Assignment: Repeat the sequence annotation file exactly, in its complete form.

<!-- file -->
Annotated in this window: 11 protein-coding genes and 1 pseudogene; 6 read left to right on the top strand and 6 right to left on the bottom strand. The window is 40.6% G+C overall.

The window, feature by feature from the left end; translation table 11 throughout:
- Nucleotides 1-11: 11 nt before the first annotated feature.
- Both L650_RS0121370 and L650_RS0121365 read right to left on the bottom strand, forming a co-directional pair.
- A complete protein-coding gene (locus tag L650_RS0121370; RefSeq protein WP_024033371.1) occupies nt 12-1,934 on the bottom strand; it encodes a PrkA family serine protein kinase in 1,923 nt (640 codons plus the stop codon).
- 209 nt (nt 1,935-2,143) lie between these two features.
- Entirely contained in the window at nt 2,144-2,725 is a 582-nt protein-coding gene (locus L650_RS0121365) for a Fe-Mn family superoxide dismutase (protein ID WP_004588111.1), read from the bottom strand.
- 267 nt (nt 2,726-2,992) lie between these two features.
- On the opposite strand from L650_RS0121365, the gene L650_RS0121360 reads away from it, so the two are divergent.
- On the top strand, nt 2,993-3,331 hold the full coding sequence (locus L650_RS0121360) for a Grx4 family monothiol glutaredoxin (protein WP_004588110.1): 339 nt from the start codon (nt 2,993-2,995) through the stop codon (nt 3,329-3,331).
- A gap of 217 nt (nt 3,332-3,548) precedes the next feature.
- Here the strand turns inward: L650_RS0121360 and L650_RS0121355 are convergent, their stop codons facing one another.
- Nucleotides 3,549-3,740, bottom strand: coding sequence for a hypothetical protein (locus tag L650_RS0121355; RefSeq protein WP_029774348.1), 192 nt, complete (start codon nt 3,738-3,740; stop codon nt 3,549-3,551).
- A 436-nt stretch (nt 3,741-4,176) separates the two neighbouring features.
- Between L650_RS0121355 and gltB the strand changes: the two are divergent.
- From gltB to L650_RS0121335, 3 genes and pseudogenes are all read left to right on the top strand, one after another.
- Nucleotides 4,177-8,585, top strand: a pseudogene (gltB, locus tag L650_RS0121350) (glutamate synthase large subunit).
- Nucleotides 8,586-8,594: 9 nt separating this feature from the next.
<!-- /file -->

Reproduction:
Annotated in this window: 11 protein-coding genes and 1 pseudogene; 6 read left to right on the top strand and 6 right to left on the bottom strand. The window is 40.6% G+C overall.

The window, feature by feature from the left end; translation table 11 throughout:
- Nucleotides 1-11: 11 nt before the first annotated feature.
- Both L650_RS0121370 and L650_RS0121365 read right to left on the bottom strand, forming a co-directional pair.
- A complete protein-coding gene (locus tag L650_RS0121370; RefSeq protein WP_024033371.1) occupies nt 12-1,934 on the bottom strand; it encodes a PrkA family serine protein kinase in 1,923 nt (640 codons plus the stop codon).
- 209 nt (nt 1,935-2,143) lie between these two features.
- Entirely contained in the window at nt 2,144-2,725 is a 582-nt protein-coding gene (locus L650_RS0121365) for a Fe-Mn family superoxide dismutase (protein ID WP_004588111.1), read from the bottom strand.
- 267 nt (nt 2,726-2,992) lie between these two features.
- On the opposite strand from L650_RS0121365, the gene L650_RS0121360 reads away from it, so the two are divergent.
- On the top strand, nt 2,993-3,331 hold the full coding sequence (locus L650_RS0121360) for a Grx4 family monothiol glutaredoxin (protein WP_004588110.1): 339 nt from the start codon (nt 2,993-2,995) through the stop codon (nt 3,329-3,331).
- A gap of 217 nt (nt 3,332-3,548) precedes the next feature.
- Here the strand turns inward: L650_RS0121360 and L650_RS0121355 are convergent, their stop codons facing one another.
- Nucleotides 3,549-3,740, bottom strand: coding sequence for a hypothetical protein (locus tag L650_RS0121355; RefSeq protein WP_029774348.1), 192 nt, complete (start codon nt 3,738-3,740; stop codon nt 3,549-3,551).
- A 436-nt stretch (nt 3,741-4,176) separates the two neighbouring features.
- Between L650_RS0121355 and gltB the strand changes: the two are divergent.
- From gltB to L650_RS0121335, 3 genes and pseudogenes are all read left to right on the top strand, one after another.
- Nucleotides 4,177-8,585, top strand: a pseudogene (gltB, locus tag L650_RS0121350) (glutamate synthase large subunit).
- Nucleotides 8,586-8,594: 9 nt separating this feature from the next.